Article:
TELEVISION Cable box can block unwanted programs

A federal official says the public needs help in controlling TV programming.
WASHINGTON (AP) -- If you don't want your children watching gyrating dancers on MTV or a scantily clad cartoon character on Spike TV, it doesn't take a V-chip to get it done.
The box that brings cable TV will block channels and programs, too, once the subscriber has punched in the necessary code. Many people don't know that because the cable industry does little to promote the service.
Michael Powell, Federal Communications Commission chairman, wants that to change and recently sent a letter to cable industry officials requesting better ways to advise customers about the blocking service. They have until mid-March to answer.
"The cable industry can and should better inform the public of the tools available to them to better control the programming that enters their homes," Powell wrote.
Robert Sachs, president of the National Cable and Telecommunications Association, responded: "We are committed to undertaking new efforts to further this objective and to explore other ways to address your concerns."
Parental tools
In recent years cable customers have been given tools to monitor better what comes on their TVs. Programs are rated for content appropriate for target age groups, and new TV sets contain a V-chip that will block unwanted shows. However, few people activate the chip. A 2003 study by the Annenberg Public Policy Center of the University of Pennsylvania found many parents didn't know their TV sets had the technology, and others found it too difficult to use.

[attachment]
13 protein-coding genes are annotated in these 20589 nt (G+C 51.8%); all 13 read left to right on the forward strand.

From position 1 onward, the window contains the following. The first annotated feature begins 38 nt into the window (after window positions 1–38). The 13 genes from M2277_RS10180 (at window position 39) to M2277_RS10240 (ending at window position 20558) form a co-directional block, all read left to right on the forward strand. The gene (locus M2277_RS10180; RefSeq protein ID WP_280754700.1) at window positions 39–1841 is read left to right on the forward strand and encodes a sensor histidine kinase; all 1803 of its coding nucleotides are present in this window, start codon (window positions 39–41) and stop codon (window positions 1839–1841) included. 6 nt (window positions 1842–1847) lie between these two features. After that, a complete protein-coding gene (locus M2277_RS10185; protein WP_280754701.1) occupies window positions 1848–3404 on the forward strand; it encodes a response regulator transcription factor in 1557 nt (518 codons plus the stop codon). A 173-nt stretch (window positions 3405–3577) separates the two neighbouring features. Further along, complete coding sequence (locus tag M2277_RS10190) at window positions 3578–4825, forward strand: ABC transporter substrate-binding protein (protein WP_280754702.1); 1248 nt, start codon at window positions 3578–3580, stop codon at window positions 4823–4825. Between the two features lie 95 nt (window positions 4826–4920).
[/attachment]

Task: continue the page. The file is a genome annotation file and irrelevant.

Instructions on programming the cable box to block shows or channels are given out when people subscribe, but few buyers read them and fewer still follow them.
TV indecency has become a primary focus for the FCC, spurred most recently by the Super Bowl halftime show during which singer Janet Jackson's right breast was exposed. Along with the letter to the cable industry, Powell has asked Congress to approve a tenfold increase in the maximum indecency fine, from $27,500 to $275,000.
The FCC can impose levies for indecency on the nation's airwaves, which brings television and radio programs that viewers don't have to pay to receive.
It has no such power over cable- and satellite-only channels.
Channel differences
The problem, critics say, is that cable and satellite have blurred the difference between networks. The traditional free networks -- CBS, NBC, ABC and Fox -- are just different channels on the cable box.
"The average person sees no difference between the two," said L. Brent Bozell III, president of the Parents Television Council, a conservative advocacy group.
Cable companies sell tiers of channels. If you want Disney and Discover Kids, you also must take MTV and FX. The only channels ordered individually are "premium" channels like Home Box Office and Showtime.
FCC Commissioner Kevin Martin said he wants to allow subscribers to pick and choose cable channels.
Consumer groups also support the idea.
"We believe this would be one of the best ways to save consumers money and empower those who are offended by some of today's program offerings," said Gene Kimmelman, senior director for public policy at Consumers Union, publisher of Consumer Reports magazine.